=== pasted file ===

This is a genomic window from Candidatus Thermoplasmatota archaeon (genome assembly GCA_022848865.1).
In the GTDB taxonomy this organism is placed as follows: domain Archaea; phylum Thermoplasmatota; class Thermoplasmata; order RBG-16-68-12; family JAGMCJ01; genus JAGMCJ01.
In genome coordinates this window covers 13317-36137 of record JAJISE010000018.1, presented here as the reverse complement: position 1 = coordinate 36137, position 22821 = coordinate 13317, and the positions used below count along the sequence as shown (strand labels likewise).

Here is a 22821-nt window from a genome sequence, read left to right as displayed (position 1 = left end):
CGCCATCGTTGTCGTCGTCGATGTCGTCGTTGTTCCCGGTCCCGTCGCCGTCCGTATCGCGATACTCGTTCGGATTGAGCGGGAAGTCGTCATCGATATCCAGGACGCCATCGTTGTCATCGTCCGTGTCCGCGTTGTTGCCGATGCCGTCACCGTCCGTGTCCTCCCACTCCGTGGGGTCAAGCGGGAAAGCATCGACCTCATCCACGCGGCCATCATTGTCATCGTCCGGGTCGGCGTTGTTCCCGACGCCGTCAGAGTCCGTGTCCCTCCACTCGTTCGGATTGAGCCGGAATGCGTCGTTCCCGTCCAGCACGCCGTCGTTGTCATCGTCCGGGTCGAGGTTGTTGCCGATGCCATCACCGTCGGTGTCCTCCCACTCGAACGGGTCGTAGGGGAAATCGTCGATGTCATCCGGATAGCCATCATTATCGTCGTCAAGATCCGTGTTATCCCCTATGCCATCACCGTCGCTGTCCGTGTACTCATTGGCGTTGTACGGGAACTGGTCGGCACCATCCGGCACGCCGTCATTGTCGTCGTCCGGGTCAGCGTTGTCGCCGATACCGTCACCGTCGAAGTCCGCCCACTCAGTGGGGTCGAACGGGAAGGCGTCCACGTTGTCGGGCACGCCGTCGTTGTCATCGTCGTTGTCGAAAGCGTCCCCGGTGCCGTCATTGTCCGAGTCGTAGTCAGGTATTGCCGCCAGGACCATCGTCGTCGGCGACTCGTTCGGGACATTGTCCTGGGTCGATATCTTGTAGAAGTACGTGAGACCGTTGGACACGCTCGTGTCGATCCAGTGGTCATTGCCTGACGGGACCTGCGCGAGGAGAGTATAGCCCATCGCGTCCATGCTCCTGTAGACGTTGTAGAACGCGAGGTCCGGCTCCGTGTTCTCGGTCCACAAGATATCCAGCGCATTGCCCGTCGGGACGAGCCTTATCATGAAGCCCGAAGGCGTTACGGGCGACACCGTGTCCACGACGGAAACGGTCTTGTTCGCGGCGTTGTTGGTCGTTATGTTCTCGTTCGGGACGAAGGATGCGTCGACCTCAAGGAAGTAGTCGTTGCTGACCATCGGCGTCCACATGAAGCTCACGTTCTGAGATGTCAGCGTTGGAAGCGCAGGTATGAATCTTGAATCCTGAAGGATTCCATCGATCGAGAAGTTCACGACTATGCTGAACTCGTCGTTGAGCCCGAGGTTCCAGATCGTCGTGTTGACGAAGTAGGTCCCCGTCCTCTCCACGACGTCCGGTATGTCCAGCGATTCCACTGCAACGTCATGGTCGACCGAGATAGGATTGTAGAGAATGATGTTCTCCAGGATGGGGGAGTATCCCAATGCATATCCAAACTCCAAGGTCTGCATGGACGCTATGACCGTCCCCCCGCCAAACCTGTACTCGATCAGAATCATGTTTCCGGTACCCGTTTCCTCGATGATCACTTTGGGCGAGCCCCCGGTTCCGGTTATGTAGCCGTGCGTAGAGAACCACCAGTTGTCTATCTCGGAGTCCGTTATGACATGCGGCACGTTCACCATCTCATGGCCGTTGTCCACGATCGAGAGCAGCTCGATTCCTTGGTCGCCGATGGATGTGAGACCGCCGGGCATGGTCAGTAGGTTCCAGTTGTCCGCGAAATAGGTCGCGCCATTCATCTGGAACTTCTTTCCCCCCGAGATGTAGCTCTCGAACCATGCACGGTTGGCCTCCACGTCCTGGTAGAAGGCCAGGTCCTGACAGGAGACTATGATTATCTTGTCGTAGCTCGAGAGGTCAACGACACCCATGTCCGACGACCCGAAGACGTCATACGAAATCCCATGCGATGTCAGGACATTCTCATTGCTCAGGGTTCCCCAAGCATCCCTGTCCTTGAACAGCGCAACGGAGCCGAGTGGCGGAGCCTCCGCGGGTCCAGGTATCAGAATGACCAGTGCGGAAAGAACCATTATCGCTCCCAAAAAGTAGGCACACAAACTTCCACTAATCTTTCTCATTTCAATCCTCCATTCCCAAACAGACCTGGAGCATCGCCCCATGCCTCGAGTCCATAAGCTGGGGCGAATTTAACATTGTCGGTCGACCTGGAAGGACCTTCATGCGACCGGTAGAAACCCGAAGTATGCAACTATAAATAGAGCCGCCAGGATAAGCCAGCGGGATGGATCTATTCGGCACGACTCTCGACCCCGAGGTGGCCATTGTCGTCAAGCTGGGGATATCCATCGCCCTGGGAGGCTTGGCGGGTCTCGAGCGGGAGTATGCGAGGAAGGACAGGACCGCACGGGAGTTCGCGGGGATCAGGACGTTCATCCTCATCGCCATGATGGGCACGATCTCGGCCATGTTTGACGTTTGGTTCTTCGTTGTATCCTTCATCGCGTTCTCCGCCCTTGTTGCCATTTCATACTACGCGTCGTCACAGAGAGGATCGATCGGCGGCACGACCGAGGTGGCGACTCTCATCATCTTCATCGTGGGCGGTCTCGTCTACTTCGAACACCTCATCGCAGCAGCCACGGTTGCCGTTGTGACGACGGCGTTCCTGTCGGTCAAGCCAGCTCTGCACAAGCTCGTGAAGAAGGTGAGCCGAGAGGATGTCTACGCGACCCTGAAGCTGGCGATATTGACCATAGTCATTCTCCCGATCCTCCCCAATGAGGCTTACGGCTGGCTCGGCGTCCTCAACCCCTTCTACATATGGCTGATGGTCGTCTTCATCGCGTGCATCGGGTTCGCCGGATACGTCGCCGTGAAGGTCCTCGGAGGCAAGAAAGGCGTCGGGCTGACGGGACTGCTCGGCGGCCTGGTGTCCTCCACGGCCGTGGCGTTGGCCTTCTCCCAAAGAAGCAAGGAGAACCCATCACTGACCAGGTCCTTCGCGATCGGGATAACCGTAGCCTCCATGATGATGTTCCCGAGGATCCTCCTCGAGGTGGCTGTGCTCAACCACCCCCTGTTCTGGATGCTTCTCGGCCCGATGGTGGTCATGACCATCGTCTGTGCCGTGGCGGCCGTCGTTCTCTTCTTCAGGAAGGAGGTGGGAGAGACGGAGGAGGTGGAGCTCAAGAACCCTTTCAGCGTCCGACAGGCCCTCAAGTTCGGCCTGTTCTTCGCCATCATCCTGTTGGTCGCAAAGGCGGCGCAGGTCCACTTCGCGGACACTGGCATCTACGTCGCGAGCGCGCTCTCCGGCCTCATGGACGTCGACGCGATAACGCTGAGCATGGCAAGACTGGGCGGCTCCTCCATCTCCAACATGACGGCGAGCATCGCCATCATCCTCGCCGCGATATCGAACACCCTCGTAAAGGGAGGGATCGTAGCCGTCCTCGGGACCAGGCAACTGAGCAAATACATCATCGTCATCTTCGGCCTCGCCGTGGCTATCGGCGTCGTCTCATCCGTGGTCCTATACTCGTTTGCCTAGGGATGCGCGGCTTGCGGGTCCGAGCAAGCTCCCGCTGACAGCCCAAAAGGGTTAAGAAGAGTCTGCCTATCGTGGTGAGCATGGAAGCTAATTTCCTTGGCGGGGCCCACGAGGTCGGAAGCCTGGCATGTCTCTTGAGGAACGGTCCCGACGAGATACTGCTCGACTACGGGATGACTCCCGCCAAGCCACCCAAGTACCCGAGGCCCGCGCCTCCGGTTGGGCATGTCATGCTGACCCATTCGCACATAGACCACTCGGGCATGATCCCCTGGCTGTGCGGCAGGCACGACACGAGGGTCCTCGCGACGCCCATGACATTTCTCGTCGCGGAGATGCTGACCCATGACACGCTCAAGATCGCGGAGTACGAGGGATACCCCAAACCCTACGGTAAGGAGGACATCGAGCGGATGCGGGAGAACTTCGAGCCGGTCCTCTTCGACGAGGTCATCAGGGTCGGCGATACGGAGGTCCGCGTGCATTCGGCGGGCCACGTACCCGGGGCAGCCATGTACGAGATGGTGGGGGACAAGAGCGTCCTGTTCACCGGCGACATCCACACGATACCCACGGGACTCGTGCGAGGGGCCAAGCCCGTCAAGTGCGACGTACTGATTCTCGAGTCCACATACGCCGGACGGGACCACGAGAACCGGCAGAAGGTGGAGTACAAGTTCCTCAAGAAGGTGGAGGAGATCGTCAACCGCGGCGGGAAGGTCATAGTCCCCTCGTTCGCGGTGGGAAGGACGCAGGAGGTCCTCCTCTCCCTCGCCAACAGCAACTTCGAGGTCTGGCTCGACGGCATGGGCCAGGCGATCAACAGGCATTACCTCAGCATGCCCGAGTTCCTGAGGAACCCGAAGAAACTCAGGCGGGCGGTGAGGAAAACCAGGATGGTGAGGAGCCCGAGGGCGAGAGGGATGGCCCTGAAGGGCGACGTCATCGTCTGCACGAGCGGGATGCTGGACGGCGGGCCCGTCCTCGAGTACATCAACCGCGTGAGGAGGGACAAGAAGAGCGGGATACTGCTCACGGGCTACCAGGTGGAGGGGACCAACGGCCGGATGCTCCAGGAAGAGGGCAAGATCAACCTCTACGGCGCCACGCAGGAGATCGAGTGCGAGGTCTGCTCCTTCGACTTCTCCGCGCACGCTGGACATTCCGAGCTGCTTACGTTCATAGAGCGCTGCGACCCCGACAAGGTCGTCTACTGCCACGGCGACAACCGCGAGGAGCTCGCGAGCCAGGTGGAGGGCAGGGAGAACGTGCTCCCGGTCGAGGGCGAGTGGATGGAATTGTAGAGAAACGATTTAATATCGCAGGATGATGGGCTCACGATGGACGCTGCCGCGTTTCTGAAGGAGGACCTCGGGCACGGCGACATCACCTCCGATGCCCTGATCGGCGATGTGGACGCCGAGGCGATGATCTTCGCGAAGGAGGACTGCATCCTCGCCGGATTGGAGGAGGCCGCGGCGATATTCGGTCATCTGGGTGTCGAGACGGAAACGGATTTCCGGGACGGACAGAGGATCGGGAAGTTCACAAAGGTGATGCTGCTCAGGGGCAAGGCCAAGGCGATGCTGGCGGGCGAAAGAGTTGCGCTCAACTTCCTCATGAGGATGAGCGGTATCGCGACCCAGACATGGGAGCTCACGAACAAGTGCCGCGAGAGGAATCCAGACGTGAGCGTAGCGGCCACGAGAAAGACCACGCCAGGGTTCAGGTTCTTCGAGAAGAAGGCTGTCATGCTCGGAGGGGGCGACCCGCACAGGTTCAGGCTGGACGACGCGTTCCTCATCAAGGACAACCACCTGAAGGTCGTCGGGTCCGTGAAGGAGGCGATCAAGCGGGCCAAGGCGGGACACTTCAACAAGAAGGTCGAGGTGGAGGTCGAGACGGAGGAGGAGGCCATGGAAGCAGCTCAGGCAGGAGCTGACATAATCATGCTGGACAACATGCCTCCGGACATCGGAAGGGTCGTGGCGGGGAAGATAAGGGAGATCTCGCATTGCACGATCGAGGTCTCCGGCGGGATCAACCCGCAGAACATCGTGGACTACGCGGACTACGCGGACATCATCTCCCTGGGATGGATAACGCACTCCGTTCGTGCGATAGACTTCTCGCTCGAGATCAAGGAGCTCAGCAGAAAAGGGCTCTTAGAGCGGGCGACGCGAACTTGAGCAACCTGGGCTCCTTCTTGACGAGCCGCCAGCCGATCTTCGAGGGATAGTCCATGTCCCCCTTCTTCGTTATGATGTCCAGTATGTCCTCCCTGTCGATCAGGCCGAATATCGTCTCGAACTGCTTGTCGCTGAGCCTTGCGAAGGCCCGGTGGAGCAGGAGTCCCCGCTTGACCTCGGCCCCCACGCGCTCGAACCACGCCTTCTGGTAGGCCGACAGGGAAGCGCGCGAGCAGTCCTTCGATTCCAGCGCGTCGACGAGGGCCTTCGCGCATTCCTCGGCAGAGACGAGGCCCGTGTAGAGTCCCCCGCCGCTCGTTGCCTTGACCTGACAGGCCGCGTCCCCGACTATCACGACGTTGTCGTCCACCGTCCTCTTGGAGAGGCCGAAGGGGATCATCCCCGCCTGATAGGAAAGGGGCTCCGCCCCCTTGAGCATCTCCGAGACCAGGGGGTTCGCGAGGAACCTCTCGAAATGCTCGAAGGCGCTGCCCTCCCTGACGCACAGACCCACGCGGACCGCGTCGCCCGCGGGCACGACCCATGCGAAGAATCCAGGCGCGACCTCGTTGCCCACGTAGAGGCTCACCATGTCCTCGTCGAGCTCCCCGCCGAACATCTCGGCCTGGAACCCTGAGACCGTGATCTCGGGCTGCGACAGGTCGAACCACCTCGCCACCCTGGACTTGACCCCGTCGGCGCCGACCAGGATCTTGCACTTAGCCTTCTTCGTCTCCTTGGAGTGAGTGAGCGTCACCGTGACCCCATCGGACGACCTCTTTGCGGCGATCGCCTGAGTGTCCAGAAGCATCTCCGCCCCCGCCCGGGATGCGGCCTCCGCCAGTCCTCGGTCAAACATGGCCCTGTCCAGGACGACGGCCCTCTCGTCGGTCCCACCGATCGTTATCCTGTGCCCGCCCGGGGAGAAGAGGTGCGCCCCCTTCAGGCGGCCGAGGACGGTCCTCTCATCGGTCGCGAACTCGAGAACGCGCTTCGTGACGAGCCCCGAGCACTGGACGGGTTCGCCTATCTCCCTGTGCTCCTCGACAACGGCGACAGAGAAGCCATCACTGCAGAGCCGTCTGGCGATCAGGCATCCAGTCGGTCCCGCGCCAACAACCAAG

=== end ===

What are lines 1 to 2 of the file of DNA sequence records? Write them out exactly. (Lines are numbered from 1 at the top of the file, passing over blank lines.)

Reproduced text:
This is a genomic window from Candidatus Thermoplasmatota archaeon (genome assembly GCA_022848865.1).
In the GTDB taxonomy this organism is placed as follows: domain Archaea; phylum Thermoplasmatota; class Thermoplasmata; order RBG-16-68-12; family JAGMCJ01; genus JAGMCJ01.